If you didn’t know or hadn’t been around Rex Ryan, it would be easy to call his sticking with quarterback Mark Sanchez stubbornness.
But former NFL defensive lineman Trevor Pryce, who played for Ryan for four seasons, said it was the coach’s incredible loyalty and willingness to stick his neck out for those close to him that has him in his current mess.
Pryce, writing for the New York Times, had nothing but praise for Ryan as an Xs and Os coach, calling him: “a brilliant strategist, a man who works to the point of exhaustion and possesses a passion for and knowledge of football that is unmatched.”
Pryce compared the difference between the cold way Patriots coach Bill Belichick could trade a player such as Richard Seymour and Ryan’s hiring of one of his former defensive backs, Mark Carrier, to coach defensive line.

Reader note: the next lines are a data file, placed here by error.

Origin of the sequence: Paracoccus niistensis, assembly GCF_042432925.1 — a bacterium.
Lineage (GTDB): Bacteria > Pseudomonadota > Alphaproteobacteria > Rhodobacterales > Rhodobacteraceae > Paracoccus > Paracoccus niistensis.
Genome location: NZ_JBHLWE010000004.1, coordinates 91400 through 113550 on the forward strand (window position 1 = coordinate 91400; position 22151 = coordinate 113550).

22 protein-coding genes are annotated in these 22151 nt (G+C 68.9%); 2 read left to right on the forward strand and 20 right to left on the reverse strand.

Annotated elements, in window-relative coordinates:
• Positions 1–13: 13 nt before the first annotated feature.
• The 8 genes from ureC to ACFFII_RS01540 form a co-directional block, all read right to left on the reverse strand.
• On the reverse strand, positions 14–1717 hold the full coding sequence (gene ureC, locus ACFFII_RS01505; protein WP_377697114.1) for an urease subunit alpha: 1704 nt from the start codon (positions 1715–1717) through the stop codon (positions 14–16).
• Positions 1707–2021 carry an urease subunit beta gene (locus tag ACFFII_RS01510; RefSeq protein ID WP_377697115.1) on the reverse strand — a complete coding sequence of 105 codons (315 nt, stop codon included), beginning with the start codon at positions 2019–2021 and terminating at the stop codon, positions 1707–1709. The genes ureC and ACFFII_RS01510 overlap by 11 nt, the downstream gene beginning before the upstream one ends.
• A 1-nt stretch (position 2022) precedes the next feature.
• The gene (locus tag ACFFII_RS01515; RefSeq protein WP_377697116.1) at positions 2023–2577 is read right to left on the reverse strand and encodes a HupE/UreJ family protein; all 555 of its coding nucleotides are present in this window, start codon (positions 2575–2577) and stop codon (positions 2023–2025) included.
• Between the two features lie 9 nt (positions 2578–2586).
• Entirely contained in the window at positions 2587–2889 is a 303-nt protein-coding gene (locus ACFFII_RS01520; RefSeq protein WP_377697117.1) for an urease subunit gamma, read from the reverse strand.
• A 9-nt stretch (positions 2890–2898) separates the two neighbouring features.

“Being an N.F.L. coach is the ultimate study in “him or me” politics,” Pryce wrote. “You have to be willing to sacrifice just about anyone in your organization for the greater good. To a coach, the ‘greater good’ often means protecting your own job security first. And that is the last thing Ryan wants to do.”
Pryce speculates that Ryan may some day develop a harder edge, be willing to be more “cutthroat.”
“And on that day the Jets will gain one of the better head coaches in the league,” Pryce wrote. “At the same time they will lose one of its better human beings.”
That’s a sad commentary, but perhaps an accurate one about Ryan’s shortcomings.